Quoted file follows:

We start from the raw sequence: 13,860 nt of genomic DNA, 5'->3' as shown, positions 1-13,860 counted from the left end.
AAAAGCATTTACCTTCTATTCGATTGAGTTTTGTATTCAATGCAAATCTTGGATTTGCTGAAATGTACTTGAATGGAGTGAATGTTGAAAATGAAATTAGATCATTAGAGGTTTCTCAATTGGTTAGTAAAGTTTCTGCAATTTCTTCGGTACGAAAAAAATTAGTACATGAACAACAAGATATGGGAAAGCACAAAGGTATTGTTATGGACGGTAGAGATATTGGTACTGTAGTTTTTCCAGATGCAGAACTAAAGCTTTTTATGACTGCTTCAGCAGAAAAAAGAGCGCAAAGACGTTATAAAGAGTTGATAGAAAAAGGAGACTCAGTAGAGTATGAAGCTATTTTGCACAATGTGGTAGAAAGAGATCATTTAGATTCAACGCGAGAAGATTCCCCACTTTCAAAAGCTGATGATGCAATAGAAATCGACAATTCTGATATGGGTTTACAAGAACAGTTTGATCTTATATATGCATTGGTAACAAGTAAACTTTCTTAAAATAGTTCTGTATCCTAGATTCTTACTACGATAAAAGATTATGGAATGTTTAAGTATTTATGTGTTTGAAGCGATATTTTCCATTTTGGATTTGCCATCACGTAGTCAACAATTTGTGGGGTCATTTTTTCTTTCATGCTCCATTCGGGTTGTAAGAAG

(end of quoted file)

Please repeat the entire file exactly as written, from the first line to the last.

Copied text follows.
We start from the raw sequence: 13,860 nt of genomic DNA, 5'->3' as shown, positions 1-13,860 counted from the left end.
AAAAGCATTTACCTTCTATTCGATTGAGTTTTGTATTCAATGCAAATCTTGGATTTGCTGAAATGTACTTGAATGGAGTGAATGTTGAAAATGAAATTAGATCATTAGAGGTTTCTCAATTGGTTAGTAAAGTTTCTGCAATTTCTTCGGTACGAAAAAAATTAGTACATGAACAACAAGATATGGGAAAGCACAAAGGTATTGTTATGGACGGTAGAGATATTGGTACTGTAGTTTTTCCAGATGCAGAACTAAAGCTTTTTATGACTGCTTCAGCAGAAAAAAGAGCGCAAAGACGTTATAAAGAGTTGATAGAAAAAGGAGACTCAGTAGAGTATGAAGCTATTTTGCACAATGTGGTAGAAAGAGATCATTTAGATTCAACGCGAGAAGATTCCCCACTTTCAAAAGCTGATGATGCAATAGAAATCGACAATTCTGATATGGGTTTACAAGAACAGTTTGATCTTATATATGCATTGGTAACAAGTAAACTTTCTTAAAATAGTTCTGTATCCTAGATTCTTACTACGATAAAAGATTATGGAATGTTTAAGTATTTATGTGTTTGAAGCGATATTTTCCATTTTGGATTTGCCATCACGTAGTCAACAATTTGTGGGGTCATTTTTTCTTTCATGCTCCATTCGGGTTGTAAGAAG